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Up From Slavery: An Autobiography by Booker T. Washington

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Hall, people felt keenly that here was the civic justification of
the old abolition spirit of Massachusetts; in his person the
proof of her ancient and indomitable faith; in his strong through
and rich oratory, the crown and glory of the old war days of
suffering and strife. The scene was full of historic beauty and
deep significance. "Cold" Boston was alive with the fire that is
always hot in her heart for righteousness and truth. Rows and
rows of people who are seldom seen at any public function, whole
families of those who are certain to be out of town on a holiday,
crowded the place to overflowing. The city was at her birthright
fete in the persons of hundreds of her best citizens, men and
women whose names and lives stand for the virtues that make for
honourable civic pride.

Battle-music had filled the air. Ovation after ovation, applause
warm and prolonged, had greeted the officers and friends of
Colonel Shaw, the sculptor, St. Gaudens, the memorial Committee,
the Governor and his staff, and the Negro soldiers of the
Fifty-fourth Massachusetts as they came upon the platform or
entered the hall. Colonel Henry Lee, of Governor Andrew's old
staff, had made a noble, simple presentation speech for the
committee, paying tribute to Mr. John M. Forbes, in whose stead
he served. Governor Wolcott had made his short, memorable speech,
saying, "Fort Wagner marked an epoch in the history of a race,
and called it into manhood." Mayor Quincy had received the
monument for the city of Boston. The story of Colonel Shaw and
his black regiment had been told in gallant words, and then,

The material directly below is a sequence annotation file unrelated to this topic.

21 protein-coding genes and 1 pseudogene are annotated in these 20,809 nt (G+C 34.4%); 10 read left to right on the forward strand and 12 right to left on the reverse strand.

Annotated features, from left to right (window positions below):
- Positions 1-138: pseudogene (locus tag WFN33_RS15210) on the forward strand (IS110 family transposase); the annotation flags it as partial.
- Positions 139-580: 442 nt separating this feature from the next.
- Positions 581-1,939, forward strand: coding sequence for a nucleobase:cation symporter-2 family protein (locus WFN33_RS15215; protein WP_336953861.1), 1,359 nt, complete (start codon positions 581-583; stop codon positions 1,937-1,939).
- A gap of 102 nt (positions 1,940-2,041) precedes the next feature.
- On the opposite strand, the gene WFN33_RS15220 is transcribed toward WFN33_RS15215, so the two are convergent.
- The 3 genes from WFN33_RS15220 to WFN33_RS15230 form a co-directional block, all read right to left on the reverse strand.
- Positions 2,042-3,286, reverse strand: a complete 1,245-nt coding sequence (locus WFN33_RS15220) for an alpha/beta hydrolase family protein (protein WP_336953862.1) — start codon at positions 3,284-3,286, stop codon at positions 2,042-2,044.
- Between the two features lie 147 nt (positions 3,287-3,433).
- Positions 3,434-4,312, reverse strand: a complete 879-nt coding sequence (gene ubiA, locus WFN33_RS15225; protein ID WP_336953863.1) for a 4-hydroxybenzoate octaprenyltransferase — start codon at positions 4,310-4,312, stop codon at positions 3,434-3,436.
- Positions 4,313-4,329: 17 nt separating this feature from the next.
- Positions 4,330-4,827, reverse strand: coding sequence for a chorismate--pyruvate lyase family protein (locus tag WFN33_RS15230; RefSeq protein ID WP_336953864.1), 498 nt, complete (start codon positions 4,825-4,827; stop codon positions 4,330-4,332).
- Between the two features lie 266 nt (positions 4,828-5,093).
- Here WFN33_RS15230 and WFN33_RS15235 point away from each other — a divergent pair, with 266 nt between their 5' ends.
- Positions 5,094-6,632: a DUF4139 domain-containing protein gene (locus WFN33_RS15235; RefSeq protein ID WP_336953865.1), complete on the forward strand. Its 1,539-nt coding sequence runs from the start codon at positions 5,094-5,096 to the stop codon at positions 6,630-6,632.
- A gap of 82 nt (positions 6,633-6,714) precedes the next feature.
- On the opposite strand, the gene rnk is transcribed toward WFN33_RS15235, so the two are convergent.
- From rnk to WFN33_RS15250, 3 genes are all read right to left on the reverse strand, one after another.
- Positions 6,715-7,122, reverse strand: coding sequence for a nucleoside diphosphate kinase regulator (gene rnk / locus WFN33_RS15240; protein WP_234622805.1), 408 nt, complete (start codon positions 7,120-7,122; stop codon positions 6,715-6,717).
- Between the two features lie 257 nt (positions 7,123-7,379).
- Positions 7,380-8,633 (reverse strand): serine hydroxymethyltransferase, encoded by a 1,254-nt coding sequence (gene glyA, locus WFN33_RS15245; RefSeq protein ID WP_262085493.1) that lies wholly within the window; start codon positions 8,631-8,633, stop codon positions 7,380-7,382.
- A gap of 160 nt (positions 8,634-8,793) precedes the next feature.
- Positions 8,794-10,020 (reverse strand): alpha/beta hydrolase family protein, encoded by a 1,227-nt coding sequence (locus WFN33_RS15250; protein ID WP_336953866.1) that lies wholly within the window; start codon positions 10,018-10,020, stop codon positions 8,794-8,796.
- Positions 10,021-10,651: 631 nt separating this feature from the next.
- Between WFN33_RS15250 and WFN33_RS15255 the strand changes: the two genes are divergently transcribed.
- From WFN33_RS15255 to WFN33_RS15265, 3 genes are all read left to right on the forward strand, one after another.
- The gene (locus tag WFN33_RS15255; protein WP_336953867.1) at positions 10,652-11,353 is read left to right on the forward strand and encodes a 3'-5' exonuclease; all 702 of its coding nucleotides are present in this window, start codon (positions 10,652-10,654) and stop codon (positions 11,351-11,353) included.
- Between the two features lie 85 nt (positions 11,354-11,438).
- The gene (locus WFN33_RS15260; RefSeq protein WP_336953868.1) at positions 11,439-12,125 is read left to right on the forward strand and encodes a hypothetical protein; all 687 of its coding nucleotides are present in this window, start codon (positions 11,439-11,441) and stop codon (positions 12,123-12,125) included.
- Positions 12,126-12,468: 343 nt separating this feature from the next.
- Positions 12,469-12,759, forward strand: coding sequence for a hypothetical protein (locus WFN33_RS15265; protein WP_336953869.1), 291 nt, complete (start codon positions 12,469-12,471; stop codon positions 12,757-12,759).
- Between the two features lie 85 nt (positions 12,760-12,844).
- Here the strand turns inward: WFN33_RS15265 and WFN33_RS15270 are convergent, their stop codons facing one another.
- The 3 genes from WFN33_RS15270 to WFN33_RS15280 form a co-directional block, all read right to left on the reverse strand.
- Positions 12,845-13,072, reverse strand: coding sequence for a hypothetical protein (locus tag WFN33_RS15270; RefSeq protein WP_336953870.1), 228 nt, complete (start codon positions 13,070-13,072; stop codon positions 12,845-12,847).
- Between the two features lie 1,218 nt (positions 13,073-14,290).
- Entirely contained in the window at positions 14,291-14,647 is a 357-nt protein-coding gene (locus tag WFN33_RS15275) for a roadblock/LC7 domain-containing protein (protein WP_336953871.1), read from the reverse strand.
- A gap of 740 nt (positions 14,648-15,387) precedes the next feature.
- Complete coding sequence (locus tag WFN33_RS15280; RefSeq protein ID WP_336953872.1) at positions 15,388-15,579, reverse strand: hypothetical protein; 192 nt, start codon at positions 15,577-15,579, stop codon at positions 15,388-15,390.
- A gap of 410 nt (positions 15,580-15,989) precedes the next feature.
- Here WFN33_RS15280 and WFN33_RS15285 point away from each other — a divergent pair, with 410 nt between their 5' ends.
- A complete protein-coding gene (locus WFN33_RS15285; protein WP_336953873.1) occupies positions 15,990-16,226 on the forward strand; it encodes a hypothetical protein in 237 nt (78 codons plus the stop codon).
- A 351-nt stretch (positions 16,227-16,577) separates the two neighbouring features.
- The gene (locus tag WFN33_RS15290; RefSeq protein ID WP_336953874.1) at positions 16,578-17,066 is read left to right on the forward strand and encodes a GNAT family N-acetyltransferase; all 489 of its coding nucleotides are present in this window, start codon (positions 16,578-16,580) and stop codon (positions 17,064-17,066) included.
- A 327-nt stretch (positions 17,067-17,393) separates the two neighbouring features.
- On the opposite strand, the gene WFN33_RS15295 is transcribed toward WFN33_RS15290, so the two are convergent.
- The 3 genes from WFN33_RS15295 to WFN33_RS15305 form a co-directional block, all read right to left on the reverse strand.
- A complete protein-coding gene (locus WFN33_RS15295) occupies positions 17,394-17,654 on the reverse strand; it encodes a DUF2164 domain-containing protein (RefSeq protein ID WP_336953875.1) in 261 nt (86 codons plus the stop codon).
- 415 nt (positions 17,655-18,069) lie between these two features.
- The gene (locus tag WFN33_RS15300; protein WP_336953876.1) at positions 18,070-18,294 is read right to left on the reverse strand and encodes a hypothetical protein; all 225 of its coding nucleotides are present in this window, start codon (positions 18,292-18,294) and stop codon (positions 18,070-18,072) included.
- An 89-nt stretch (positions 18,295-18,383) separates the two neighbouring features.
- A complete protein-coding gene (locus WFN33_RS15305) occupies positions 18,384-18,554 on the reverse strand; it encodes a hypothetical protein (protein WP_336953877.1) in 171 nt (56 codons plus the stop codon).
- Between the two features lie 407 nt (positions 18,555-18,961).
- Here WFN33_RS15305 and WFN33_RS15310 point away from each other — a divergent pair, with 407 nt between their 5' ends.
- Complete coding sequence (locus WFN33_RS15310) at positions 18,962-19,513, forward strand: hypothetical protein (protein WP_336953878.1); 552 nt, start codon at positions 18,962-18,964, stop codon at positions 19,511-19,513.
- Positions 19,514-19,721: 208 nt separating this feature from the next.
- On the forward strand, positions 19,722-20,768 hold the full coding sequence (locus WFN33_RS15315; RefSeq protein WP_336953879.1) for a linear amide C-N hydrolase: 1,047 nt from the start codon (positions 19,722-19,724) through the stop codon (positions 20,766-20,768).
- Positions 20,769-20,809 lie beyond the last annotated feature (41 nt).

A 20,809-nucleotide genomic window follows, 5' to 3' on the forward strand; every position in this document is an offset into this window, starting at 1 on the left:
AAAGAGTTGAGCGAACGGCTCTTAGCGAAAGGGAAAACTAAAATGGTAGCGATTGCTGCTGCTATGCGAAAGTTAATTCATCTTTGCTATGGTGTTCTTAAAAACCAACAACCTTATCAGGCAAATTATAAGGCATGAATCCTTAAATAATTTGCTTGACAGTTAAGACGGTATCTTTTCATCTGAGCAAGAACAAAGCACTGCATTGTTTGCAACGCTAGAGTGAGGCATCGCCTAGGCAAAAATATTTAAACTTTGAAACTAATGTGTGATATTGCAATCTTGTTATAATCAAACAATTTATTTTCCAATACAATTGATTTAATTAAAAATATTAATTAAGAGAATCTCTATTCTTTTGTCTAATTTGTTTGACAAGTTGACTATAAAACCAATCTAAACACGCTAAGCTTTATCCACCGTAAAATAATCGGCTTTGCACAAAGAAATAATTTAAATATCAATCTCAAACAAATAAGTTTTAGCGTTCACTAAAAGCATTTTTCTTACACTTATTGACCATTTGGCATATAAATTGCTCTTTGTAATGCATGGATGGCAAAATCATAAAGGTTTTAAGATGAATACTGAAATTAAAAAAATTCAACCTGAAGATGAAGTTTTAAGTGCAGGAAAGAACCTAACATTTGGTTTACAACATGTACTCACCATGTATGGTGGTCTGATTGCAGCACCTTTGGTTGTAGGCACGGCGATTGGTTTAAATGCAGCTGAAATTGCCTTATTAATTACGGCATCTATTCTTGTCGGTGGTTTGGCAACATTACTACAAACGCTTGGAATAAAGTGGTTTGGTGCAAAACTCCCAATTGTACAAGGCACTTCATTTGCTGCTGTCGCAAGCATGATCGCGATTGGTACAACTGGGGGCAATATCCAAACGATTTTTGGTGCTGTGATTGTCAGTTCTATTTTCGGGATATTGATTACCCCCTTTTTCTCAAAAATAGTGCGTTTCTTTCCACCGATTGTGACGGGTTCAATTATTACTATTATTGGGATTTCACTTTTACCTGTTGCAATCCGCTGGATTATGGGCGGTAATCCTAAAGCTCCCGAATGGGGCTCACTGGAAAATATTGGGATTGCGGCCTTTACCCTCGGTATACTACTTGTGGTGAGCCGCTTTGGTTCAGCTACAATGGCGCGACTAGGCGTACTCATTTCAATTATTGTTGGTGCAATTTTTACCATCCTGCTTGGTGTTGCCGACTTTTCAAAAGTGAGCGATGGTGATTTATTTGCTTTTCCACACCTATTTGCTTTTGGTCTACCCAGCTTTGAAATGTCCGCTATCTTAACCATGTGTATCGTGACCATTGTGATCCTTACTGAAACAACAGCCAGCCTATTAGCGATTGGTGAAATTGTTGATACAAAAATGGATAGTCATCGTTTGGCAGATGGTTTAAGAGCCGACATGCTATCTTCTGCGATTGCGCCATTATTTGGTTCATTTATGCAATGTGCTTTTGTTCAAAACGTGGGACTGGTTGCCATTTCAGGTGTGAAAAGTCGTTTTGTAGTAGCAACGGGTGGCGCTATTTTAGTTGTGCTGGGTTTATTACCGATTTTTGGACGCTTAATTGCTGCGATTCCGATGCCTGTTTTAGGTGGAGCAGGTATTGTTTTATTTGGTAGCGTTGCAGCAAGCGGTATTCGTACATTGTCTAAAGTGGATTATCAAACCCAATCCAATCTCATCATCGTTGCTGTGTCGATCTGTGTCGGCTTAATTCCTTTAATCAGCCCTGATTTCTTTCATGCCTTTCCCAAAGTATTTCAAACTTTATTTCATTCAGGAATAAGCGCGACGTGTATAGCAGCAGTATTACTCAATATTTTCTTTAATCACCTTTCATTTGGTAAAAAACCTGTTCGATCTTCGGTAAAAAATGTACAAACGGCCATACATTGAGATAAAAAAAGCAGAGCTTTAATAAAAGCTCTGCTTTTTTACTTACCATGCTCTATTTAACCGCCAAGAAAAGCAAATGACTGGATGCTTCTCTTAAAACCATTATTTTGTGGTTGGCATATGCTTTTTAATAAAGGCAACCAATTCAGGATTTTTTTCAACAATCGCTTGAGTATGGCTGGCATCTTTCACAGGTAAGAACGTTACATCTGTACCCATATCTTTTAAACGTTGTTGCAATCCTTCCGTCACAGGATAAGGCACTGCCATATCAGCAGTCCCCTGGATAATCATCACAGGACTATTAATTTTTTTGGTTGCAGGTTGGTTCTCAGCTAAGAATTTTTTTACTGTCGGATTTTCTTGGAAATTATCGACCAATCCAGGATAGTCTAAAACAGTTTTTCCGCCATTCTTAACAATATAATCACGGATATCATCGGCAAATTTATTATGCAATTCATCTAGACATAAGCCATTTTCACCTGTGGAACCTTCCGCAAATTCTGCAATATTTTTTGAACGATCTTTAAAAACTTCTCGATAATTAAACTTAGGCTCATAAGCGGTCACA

after the singing of

Mine eyes have seen the glory
Of the coming of the Lord,

Booker Washington arose. It was, of course, just the moment for
him. The multitude, shaken out of its usual symphony-concert
calm, quivered with an excitement that was not suppressed. A
dozen times it had sprung to its feet to cheer and wave and
hurrah, as one person. When this man of culture and voice and
power, as well as a dark skin, began, and uttered the names of
Stearns and of Andrew, feeling began to mount. You could see
tears glisten in the eyes of soldiers and civilians. When the
orator turned to the coloured soldiers on the platform, to the
colour-bearer of Fort Wagner, who smilingly bore still the flag
he had never lowered even when wounded, and said, "To you, to the
scarred and scattered remnants of the Fifty-fourth, who, with
empty sleeve and wanting leg, have honoured this occasion with
your presence, to you, your commander is not dead. Though Boston
erected no monument and history recorded no story, in you and in
the loyal race which you represent, Robert Gould Shaw would have
a monument which time could not wear away," then came the climax
of the emotion of the day and the hour. It was Roger Wolcott, as
well as the Governor of Massachusetts, the individual
representative of the people's sympathy as well as the chief
magistrate, who had sprung first to his feet and cried, "Three
cheers to Booker T. Washington!"

Among those on the platform was Sergeant William H. Carney, of
New Bedford, Mass., the brave coloured officer who was the